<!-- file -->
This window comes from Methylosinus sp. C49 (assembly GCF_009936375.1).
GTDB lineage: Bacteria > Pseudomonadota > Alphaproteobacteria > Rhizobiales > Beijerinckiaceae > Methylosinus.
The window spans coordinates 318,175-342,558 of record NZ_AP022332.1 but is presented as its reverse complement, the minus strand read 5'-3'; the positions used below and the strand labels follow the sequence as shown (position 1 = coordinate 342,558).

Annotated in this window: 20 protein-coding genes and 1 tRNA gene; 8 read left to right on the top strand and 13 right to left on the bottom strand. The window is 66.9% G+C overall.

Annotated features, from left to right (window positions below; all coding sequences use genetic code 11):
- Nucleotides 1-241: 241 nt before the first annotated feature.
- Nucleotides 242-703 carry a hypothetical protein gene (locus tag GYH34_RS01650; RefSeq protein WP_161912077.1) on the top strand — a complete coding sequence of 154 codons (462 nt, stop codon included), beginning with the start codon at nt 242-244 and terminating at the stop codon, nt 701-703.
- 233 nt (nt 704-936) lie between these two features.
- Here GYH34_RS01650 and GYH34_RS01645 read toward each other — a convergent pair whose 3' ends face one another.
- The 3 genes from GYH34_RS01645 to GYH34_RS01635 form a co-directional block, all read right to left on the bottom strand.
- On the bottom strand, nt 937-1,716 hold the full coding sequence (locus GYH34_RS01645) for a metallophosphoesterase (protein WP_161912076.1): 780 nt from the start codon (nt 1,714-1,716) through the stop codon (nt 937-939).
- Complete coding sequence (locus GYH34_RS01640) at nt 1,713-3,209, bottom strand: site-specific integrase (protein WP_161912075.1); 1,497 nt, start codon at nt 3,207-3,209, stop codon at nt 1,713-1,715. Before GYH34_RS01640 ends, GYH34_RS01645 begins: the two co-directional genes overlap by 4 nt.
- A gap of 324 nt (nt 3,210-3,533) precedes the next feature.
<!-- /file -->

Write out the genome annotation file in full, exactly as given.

This window comes from Methylosinus sp. C49 (assembly GCF_009936375.1).
GTDB lineage: Bacteria > Pseudomonadota > Alphaproteobacteria > Rhizobiales > Beijerinckiaceae > Methylosinus.
The window spans coordinates 318,175-342,558 of record NZ_AP022332.1 but is presented as its reverse complement, the minus strand read 5'-3'; the positions used below and the strand labels follow the sequence as shown (position 1 = coordinate 342,558).

Annotated in this window: 20 protein-coding genes and 1 tRNA gene; 8 read left to right on the top strand and 13 right to left on the bottom strand. The window is 66.9% G+C overall.

Annotated features, from left to right (window positions below; all coding sequences use genetic code 11):
- Nucleotides 1-241: 241 nt before the first annotated feature.
- Nucleotides 242-703 carry a hypothetical protein gene (locus tag GYH34_RS01650; RefSeq protein WP_161912077.1) on the top strand — a complete coding sequence of 154 codons (462 nt, stop codon included), beginning with the start codon at nt 242-244 and terminating at the stop codon, nt 701-703.
- 233 nt (nt 704-936) lie between these two features.
- Here GYH34_RS01650 and GYH34_RS01645 read toward each other — a convergent pair whose 3' ends face one another.
- The 3 genes from GYH34_RS01645 to GYH34_RS01635 form a co-directional block, all read right to left on the bottom strand.
- On the bottom strand, nt 937-1,716 hold the full coding sequence (locus GYH34_RS01645) for a metallophosphoesterase (protein WP_161912076.1): 780 nt from the start codon (nt 1,714-1,716) through the stop codon (nt 937-939).
- Complete coding sequence (locus GYH34_RS01640) at nt 1,713-3,209, bottom strand: site-specific integrase (protein WP_161912075.1); 1,497 nt, start codon at nt 3,207-3,209, stop codon at nt 1,713-1,715. Before GYH34_RS01640 ends, GYH34_RS01645 begins: the two co-directional genes overlap by 4 nt.
- A gap of 324 nt (nt 3,210-3,533) precedes the next feature.